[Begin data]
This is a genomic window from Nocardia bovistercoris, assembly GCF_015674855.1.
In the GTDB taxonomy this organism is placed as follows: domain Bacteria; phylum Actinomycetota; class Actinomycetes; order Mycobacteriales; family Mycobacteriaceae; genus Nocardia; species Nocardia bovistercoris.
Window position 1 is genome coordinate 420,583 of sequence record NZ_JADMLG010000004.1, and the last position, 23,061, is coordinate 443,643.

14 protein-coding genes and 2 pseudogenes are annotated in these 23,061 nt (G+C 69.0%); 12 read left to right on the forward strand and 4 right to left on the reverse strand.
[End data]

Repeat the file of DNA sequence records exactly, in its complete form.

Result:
This is a genomic window from Nocardia bovistercoris, assembly GCF_015674855.1.
In the GTDB taxonomy this organism is placed as follows: domain Bacteria; phylum Actinomycetota; class Actinomycetes; order Mycobacteriales; family Mycobacteriaceae; genus Nocardia; species Nocardia bovistercoris.
Window position 1 is genome coordinate 420,583 of sequence record NZ_JADMLG010000004.1, and the last position, 23,061, is coordinate 443,643.

14 protein-coding genes and 2 pseudogenes are annotated in these 23,061 nt (G+C 69.0%); 12 read left to right on the forward strand and 4 right to left on the reverse strand.